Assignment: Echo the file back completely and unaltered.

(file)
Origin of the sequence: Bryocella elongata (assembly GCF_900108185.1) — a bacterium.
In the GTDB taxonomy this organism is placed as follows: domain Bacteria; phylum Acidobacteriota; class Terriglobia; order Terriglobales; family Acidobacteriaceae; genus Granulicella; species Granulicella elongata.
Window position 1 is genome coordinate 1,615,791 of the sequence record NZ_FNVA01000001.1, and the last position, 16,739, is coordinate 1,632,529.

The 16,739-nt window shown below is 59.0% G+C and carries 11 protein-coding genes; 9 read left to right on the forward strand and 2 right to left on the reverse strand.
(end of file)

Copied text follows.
Origin of the sequence: Bryocella elongata (assembly GCF_900108185.1) — a bacterium.
In the GTDB taxonomy this organism is placed as follows: domain Bacteria; phylum Acidobacteriota; class Terriglobia; order Terriglobales; family Acidobacteriaceae; genus Granulicella; species Granulicella elongata.
Window position 1 is genome coordinate 1,615,791 of the sequence record NZ_FNVA01000001.1, and the last position, 16,739, is coordinate 1,632,529.

The 16,739-nt window shown below is 59.0% G+C and carries 11 protein-coding genes; 9 read left to right on the forward strand and 2 right to left on the reverse strand.